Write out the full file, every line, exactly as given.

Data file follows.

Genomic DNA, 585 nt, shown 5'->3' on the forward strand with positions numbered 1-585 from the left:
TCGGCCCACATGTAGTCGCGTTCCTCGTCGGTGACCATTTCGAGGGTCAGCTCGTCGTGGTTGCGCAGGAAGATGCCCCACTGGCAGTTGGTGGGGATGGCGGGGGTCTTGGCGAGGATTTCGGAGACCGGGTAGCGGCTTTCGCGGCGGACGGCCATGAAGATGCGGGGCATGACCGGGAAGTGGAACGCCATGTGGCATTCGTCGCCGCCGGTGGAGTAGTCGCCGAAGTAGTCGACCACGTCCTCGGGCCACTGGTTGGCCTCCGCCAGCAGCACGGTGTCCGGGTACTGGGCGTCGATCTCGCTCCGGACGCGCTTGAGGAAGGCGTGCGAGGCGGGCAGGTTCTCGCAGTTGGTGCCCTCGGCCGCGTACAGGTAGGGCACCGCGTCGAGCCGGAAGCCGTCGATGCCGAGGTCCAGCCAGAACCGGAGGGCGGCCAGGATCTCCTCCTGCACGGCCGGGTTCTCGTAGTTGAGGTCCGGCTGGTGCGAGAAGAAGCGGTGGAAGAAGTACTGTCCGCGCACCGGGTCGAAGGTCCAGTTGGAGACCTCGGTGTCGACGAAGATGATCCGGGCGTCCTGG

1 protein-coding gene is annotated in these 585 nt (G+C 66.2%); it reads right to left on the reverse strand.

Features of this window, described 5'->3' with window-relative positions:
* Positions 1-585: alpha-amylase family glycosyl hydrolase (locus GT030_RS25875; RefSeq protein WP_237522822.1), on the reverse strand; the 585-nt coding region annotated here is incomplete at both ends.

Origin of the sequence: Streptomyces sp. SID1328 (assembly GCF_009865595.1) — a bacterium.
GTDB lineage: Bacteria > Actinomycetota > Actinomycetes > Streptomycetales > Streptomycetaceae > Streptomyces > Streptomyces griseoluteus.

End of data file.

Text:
Genomic DNA, 585 nt, shown 5'->3' on the forward strand with positions numbered 1-585 from the left:
TCGGCCCACATGTAGTCGCGTTCCTCGTCGGTGACCATTTCGAGGGTCAGCTCGTCGTGGTTGCGCAGGAAGATGCCCCACTGGCAGTTGGTGGGGATGGCGGGGGTCTTGGCGAGGATTTCGGAGACCGGGTAGCGGCTTTCGCGGCGGACGGCCATGAAGATGCGGGGCATGACCGGGAAGTGGAACGCCATGTGGCATTCGTCGCCGCCGGTGGAGTAGTCGCCGAAGTAGTCGACCACGTCCTCGGGCCACTGGTTGGCCTCCGCCAGCAGCACGGTGTCCGGGTACTGGGCGTCGATCTCGCTCCGGACGCGCTTGAGGAAGGCGTGCGAGGCGGGCAGGTTCTCGCAGTTGGTGCCCTCGGCCGCGTACAGGTAGGGCACCGCGTCGAGCCGGAAGCCGTCGATGCCGAGGTCCAGCCAGAACCGGAGGGCGGCCAGGATCTCCTCCTGCACGGCCGGGTTCTCGTAGTTGAGGTCCGGCTGGTGCGAGAAGAAGCGGTGGAAGAAGTACTGTCCGCGCACCGGGTCGAAGGTCCAGTTGGAGACCTCGGTGTCGACGAAGATGATCCGGGCGTCCTGG

1 protein-coding gene is annotated in these 585 nt (G+C 66.2%); it reads right to left on the reverse strand.

Features of this window, described 5'->3' with window-relative positions:
* Positions 1-585: alpha-amylase family glycosyl hydrolase (locus GT030_RS25875; RefSeq protein WP_237522822.1), on the reverse strand; the 585-nt coding region annotated here is incomplete at both ends.

Origin of the sequence: Streptomyces sp. SID1328 (assembly GCF_009865595.1) — a bacterium.
GTDB lineage: Bacteria > Actinomycetota > Actinomycetes > Streptomycetales > Streptomycetaceae > Streptomyces > Streptomyces griseoluteus.